Sam Leven­son, a hu­morist who ap­peared in sev­eral tele­vi­sion shows, said, “My mother used to get up ev­ery morn­ing at 5 a.m., no mat­ter what time it was.”

In yes­ter­day’s deal, one de­fender had to as­sess the sit­u­a­tion im­me­di­ately; a thought­less sec­ond hand low at trick two would have been fa­tal. It is rare that one must find the key play that early in a deal. Usu­ally, the big mo­ment comes later -but per­haps not much later.

In this deal, how should East plan the de­fense against four spades af­ter West leads the fourth-high­est di­a­mond three?

South has a good hand for a pre-empt these days, but that hap­pens oc­ca­sion­ally, espe­cially at un­fa­vor­able vul­ner­a­bil­ity. Some would start with four spades, but the hand has no sin­gle­ton, and if the op­po­nents have a lot of points, they will tend to dou­ble and col­lect a penalty. Three spades dou­bled is less likely.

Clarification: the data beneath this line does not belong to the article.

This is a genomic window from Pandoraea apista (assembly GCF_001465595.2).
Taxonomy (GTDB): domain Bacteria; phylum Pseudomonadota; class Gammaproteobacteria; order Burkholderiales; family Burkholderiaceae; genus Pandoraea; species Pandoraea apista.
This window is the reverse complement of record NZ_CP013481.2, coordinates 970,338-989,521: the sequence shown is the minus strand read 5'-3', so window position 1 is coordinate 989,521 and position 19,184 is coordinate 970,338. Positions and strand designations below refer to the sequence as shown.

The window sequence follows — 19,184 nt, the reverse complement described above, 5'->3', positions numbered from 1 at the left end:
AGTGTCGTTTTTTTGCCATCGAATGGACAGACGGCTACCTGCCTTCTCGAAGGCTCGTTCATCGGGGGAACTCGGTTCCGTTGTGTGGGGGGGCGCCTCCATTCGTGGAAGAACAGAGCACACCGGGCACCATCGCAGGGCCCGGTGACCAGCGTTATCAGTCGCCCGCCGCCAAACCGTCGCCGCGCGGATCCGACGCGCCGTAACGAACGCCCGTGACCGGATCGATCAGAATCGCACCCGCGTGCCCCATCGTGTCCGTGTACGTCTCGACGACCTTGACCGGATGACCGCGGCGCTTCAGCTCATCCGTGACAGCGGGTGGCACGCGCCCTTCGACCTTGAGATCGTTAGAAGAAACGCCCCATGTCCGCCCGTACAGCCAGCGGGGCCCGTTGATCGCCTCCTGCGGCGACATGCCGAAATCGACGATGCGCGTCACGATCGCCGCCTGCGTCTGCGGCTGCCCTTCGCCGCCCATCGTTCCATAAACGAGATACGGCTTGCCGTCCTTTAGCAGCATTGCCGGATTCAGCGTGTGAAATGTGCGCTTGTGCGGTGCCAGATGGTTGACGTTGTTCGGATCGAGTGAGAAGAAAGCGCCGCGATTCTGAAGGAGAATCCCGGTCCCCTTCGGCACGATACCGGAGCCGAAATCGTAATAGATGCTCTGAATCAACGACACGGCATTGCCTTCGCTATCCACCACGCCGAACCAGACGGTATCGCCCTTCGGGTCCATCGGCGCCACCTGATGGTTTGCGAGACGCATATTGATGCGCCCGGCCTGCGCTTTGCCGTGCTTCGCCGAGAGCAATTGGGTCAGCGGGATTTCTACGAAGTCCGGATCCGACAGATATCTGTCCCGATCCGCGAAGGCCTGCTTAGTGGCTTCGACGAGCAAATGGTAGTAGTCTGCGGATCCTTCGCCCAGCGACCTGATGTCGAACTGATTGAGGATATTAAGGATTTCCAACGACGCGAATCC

East should re­al­ize that his side must take four mi­nor-suit tricks: ei­ther three di­a­monds (West led from queen-fourth of di­a­monds) and one club, or two di­a­monds and two clubs. To know which way to turn, East needs input from West.

Af­ter win­ning the first trick with the di­a­mond king, East cashes the di­a­mond ace and looks closely at his part­ner’s card. Here, it is the two, show­ing that West started with a five-card suit. So, now, East must shift to a low club. If West has the king, ev­ery­thing works. But if West has the queen, de­clarer must be forced to guess. (If I were West with queen-high di­a­monds and king-high clubs, I would have led a club.)

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